The second Shardlake novel in C. J. Sansom's remarkable historical crime series.
It is 1540 and the hottest summer of the 16th century. Matthew Shardlake, believing himself out of favour with Thomas Cromwell, is busy trying to maintain his legal practice and keep a low profile. But his involvement with a murder case, defending a girl accused of brutally murdering her young cousin, brings him once again into contact with the king's chief minister - and a new assignment . . .
The secret of Greek Fire, the legendary substance with which the Byzantines destroyed the Arab navies, has been lost for centuries. Now an official of the Court of Augmentations has discovered the formula in the library of a dissolved London monastery. When Shardlake is sent to recover it, he finds the official and his alchemist brother brutally murdered - the formula has disappeared. Now Shardlake must follow the trail of Greek Fire across Tudor London, while trying at the same time to prove his young client's innocence. But very soon he discovers nothing is as it seems . . .
©2004 C. J. Sansom (P)2014 Pan Macmillan Publishers Ltd.
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Following on from listening to Dissolution I was keen to listen to book 2.
I enjoyed this more than the first, it was 'darker' in places which added to the suspense..We were introduced to Barack a rather shady character who on the surface is rather unpleasant but his character was revealed during the course of the story.
The storyline is full of plotting, scheming and even Shardlake has his manipulative side which adds authenticity to his character.
The narration was again well done and it is pleasing to have the same voice in a series; you relate better to the characters I always think when there is consistency.
"Great story. Brilliantly narrated."
I really enjoyed this audio book. The characters were believable and the story well put together. I learnt some history along the way as well.
"Intelligent historical mystery"
Intricate, intriguing, satisfying.
Shardlake seeking out a relationship with Lady Honour was sadly rebuffed. We felt for him as a modern audience. The final confrontation with the blind matriarch was particularly gruesome.
The parallel plots of seeking Greek Fire and seeking evidence of the innocence of Elizabeth were particularly well executed. The introduction of Barak as the companion/foil for Shardlake bodes well for future stories - is it not an indication of the quality of the work that even half way through this I was planning on listening to the next instalment in the series, so good is the plotting and the execution of the story.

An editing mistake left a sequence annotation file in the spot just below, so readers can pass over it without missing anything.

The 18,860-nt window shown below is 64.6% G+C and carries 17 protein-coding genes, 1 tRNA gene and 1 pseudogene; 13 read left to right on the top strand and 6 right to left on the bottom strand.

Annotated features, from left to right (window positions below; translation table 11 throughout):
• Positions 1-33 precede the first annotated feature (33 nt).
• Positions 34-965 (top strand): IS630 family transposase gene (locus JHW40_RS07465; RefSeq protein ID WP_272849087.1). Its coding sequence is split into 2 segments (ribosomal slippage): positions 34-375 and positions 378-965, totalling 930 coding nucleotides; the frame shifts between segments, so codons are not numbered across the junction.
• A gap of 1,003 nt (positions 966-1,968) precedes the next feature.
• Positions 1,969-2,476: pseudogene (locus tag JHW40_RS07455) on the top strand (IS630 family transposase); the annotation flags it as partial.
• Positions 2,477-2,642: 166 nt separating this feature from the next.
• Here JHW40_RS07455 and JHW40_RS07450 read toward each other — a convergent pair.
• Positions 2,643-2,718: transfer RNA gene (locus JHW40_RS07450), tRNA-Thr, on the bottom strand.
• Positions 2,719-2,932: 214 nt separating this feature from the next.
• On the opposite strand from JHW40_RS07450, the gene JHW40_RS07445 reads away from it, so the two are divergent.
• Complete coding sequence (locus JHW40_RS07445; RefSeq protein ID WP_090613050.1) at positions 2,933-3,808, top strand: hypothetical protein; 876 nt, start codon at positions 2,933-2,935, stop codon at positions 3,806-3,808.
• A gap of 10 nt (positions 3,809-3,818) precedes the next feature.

"Even Better Than The Last!"
I enjoyed getting together with characters who were already old friends and...enemies! I also enjoyed meeting new ones! These books go at exactly the right pace and so feel comfortable, yet certainly not dull!
Matthew Shardlake is definitely my favourite character.
I listened to the first book which was excellent. Try listening to them in order.
I laughed, worried and loved.
I enjoy listening to such well written & well read novels. I wish I had longer in the day when I am listening to one of these.
as good as the first book, if not better, shardlake series is a definite must and I'm not usually someone who goes for historical novels!
"best book ever I always come back to listen to it"
loved it, great story well told, the best ever narrator was great to listen to
"Dark fire by name and nature"
Much darker than the previous title, suspenseful and gripping right up to the final chapter.
Another excellent Shardlake outing for C.J. Sansom (and Steven Crossley). Our legal sleuth teams up with Jack Barak to ferret out the secret of Greek Fire for Lord Cromwell amid the heat, stink and violence of 16th century London. A brilliantly plotted novel with treachery, deceit and murder served up as the order of the day. A worthy successor to the brilliant "Dissolution", and a welcome return for Scarnsea's former apothecary, Brother Guy of Malton.
A gripping story which I enjoyed very much. I am now looking forward to the next book in line along with those thereafter.
"Gripping and fascinating"
Great story illuminating the intrigues, social upheavals and class interests of the period as the feudal system resisted the inexorable rise of capitalism.
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